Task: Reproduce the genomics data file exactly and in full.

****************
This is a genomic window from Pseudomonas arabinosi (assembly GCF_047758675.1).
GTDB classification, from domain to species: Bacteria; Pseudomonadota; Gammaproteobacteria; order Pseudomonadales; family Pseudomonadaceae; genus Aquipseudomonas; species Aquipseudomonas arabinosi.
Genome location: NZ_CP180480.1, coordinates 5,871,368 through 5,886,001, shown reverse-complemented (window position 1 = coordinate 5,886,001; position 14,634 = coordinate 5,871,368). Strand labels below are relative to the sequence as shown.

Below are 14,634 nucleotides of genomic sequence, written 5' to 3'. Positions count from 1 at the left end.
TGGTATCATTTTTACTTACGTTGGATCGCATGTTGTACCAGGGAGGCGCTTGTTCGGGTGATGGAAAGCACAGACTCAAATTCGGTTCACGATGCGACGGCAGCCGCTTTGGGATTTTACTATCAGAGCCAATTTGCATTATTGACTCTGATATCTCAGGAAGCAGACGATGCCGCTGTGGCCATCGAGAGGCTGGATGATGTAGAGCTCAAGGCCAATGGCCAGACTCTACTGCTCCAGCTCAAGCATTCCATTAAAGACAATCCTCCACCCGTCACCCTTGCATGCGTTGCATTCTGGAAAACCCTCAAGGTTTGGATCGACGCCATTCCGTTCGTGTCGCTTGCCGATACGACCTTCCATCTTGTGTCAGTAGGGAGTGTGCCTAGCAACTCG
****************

This is a genomic window from Pseudomonas arabinosi (assembly GCF_047758675.1).
GTDB classification, from domain to species: Bacteria; Pseudomonadota; Gammaproteobacteria; order Pseudomonadales; family Pseudomonadaceae; genus Aquipseudomonas; species Aquipseudomonas arabinosi.
Genome location: NZ_CP180480.1, coordinates 5,871,368 through 5,886,001, shown reverse-complemented (window position 1 = coordinate 5,886,001; position 14,634 = coordinate 5,871,368). Strand labels below are relative to the sequence as shown.

Below are 14,634 nucleotides of genomic sequence, written 5' to 3'. Positions count from 1 at the left end.
TGGTATCATTTTTACTTACGTTGGATCGCATGTTGTACCAGGGAGGCGCTTGTTCGGGTGATGGAAAGCACAGACTCAAATTCGGTTCACGATGCGACGGCAGCCGCTTTGGGATTTTACTATCAGAGCCAATTTGCATTATTGACTCTGATATCTCAGGAAGCAGACGATGCCGCTGTGGCCATCGAGAGGCTGGATGATGTAGAGCTCAAGGCCAATGGCCAGACTCTACTGCTCCAGCTCAAGCATTCCATTAAAGACAATCCTCCACCCGTCACCCTTGCATGCGTTGCATTCTGGAAAACCCTCAAGGTTTGGATCGACGCCATTCCGTTCGTGTCGCTTGCCGATACGACCTTCCATCTTGTGTCAGTAGGGAGTGTGCCTAGCAACTCG